you rock


you rock


  • explaining how awesome and cool a person is.
  • doing something incredible.
  • It demonstrates carrying out an activity with extreme energy and passion.
  • The idiom can be used to encourage a friend. It is more of a matter of telling them, “You can do it.”
  • a phrase used when appreciating someone.
  • used by people from Smite as a troll.
  • a way of letting something slide when offended by someone.
  • a way to show you that you are loved.

Examples in Sentences

  1. You rocked the cast interview today.
  2. Thank you for bringing me lunch. You rock!
  3. “How was the concert last weekend?” “Incredible! It rocked!”
  4. You rocked in the show. Cancel it!
  5. “What did I do to you?” “Never mind, I will let you rock.”
  6. The poem was excellent; you rock.
  7. I love my brother, he rocks.
  8. This birthday party rocks.


The idiom “you rock” emerged from rock music, which has a history in the music genre’s title. Ship motion in the early 1800s brought about the name “rock and roll.” In the 1920s, the name “rock and roll” was given a sexual connotation, and a decade later, the name was transferred to dance music. During the 1930s, famous blues songs were known as “rolling” while dancing to rock songs.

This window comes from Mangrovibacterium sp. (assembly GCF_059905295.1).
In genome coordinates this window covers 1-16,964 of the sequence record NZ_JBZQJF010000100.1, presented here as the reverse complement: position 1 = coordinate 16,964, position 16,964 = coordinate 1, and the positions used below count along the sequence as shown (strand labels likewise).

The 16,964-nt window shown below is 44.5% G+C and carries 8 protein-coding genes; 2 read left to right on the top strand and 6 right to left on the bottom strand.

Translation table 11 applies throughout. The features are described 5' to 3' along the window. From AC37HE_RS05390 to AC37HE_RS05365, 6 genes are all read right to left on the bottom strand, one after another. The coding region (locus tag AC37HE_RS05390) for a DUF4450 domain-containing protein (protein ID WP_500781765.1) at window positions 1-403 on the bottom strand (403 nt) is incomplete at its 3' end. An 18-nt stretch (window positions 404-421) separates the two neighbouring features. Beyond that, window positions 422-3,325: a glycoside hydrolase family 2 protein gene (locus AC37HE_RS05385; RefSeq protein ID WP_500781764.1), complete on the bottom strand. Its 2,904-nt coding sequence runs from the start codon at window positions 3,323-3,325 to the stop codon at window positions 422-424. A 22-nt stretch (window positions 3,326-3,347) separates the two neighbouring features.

The rock and roll genre was wholly established in the 1950s, where the slang was aligned with the songs’ rebelliousness, coolness, and high sound energy. In the 1960s, “rock” meant “being excited and full of life,” later translated to “you rock,” meaning to be great at something.

Today, “you rock” is used to exclaim positively about the person. Other people use it to explain that you are good at doing something. For instance, “You rock at playing chess.” Other people use “you rock” to explain how much they mean to them and their affection. You rock my world.

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